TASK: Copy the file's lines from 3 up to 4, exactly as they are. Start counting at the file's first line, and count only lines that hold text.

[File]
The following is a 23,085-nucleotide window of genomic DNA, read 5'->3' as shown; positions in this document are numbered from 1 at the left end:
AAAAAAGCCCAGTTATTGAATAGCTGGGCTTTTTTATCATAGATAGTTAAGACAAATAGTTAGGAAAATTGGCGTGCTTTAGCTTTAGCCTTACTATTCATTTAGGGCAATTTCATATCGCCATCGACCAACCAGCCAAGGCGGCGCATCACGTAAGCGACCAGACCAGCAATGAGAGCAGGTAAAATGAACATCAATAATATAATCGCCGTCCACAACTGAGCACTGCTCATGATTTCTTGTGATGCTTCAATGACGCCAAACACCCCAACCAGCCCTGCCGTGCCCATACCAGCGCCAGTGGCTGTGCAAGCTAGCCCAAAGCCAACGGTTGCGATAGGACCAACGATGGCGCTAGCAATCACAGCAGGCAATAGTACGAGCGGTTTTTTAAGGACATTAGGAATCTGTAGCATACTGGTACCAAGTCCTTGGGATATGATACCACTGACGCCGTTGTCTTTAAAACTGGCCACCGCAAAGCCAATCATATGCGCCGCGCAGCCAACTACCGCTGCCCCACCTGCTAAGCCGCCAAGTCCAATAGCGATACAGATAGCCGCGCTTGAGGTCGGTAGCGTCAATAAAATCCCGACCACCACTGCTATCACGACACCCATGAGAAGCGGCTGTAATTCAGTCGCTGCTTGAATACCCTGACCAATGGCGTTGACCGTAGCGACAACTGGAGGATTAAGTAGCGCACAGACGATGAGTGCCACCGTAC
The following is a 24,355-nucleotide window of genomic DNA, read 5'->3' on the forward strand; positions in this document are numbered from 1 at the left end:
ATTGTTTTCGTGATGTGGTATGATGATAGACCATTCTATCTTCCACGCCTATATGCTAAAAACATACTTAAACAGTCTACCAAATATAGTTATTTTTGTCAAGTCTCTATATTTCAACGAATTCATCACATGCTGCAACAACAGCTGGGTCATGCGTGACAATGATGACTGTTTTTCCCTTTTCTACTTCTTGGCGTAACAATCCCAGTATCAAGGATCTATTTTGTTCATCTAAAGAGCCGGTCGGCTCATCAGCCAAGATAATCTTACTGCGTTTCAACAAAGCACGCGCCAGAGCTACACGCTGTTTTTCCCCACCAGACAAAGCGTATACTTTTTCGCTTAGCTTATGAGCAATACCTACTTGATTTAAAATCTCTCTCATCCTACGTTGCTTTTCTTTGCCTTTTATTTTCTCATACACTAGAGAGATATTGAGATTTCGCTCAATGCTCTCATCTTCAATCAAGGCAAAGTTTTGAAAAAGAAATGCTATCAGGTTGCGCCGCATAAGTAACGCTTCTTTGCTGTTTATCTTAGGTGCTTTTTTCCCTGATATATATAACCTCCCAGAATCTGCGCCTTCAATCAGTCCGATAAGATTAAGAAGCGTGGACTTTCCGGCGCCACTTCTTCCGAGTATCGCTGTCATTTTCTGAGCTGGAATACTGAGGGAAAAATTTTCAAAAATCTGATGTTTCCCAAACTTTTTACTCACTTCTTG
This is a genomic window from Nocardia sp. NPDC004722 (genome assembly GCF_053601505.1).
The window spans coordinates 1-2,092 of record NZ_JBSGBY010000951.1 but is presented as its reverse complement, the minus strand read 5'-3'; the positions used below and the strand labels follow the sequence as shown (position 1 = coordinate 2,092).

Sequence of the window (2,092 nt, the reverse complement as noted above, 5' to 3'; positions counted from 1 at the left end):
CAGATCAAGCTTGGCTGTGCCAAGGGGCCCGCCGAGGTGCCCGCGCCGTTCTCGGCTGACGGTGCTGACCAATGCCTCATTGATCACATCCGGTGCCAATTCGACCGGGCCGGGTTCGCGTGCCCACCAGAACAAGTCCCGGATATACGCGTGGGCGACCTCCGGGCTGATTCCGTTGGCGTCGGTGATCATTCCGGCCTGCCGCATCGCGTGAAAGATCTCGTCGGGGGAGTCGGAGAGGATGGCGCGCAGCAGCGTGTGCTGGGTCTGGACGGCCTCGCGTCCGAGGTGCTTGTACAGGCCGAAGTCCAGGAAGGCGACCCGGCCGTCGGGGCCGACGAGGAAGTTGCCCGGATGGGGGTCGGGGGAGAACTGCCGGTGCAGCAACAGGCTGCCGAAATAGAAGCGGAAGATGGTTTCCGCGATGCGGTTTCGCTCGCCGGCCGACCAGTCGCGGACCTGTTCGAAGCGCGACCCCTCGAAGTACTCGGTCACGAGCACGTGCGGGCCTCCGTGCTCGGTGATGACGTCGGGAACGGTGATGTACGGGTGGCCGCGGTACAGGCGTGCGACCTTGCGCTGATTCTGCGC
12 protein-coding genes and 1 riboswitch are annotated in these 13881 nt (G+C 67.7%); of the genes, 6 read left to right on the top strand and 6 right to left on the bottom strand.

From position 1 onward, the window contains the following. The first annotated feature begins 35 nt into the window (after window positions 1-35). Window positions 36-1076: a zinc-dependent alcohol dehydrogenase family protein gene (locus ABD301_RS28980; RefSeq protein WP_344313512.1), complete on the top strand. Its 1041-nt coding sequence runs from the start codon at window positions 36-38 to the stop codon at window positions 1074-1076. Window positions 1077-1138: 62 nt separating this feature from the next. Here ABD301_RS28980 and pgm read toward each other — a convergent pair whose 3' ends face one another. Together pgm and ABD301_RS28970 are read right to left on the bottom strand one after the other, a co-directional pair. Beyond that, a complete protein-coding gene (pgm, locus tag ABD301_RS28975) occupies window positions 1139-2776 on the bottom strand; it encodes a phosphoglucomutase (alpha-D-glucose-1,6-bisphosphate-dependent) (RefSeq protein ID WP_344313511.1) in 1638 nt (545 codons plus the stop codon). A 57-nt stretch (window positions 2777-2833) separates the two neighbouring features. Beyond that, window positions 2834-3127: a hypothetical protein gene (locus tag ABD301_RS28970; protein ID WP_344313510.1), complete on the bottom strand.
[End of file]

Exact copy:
The following is a 24,355-nucleotide window of genomic DNA, read 5'->3' on the forward strand; positions in this document are numbered from 1 at the left end:
ATTGTTTTCGTGATGTGGTATGATGATAGACCATTCTATCTTCCACGCCTATATGCTAAAAACATACTTAAACAGTCTACCAAATATAGTTATTTTTGTCAAGTCTCTATATTTCAACGAATTCATCACATGCTGCAACAACAGCTGGGTCATGCGTGACAATGATGACTGTTTTTCCCTTTTCTACTTCTTGGCGTAACAATCCCAGTATCAAGGATCTATTTTGTTCATCTAAAGAGCCGGTCGGCTCATCAGCCAAGATAATCTTACTGCGTTTCAACAAAGCACGCGCCAGAGCTACACGCTGTTTTTCCCCACCAGACAAAGCGTATACTTTTTCGCTTAGCTTATGAGCAATACCTACTTGATTTAAAATCTCTCTCATCCTACGTTGCTTTTCTTTGCCTTTTATTTTCTCATACACTAGAGAGATATTGAGATTTCGCTCAATGCTCTCATCTTCAATCAAGGCAAAGTTTTGAAAAAGAAATGCTATCAGGTTGCGCCGCATAAGTAACGCTTCTTTGCTGTTTATCTTAGGTGCTTTTTTCCCTGATATATATAACCTCCCAGAATCTGCGCCTTCAATCAGTCCGATAAGATTAAGAAGCGTGGACTTTCCGGCGCCACTTCTTCCGAGTATCGCTGTCATTTTCTGAGCTGGAATACTGAGGGAAAAATTTTCAAAAATCTGATGTTTCCCAAACTTTTTACTCACTTCTTG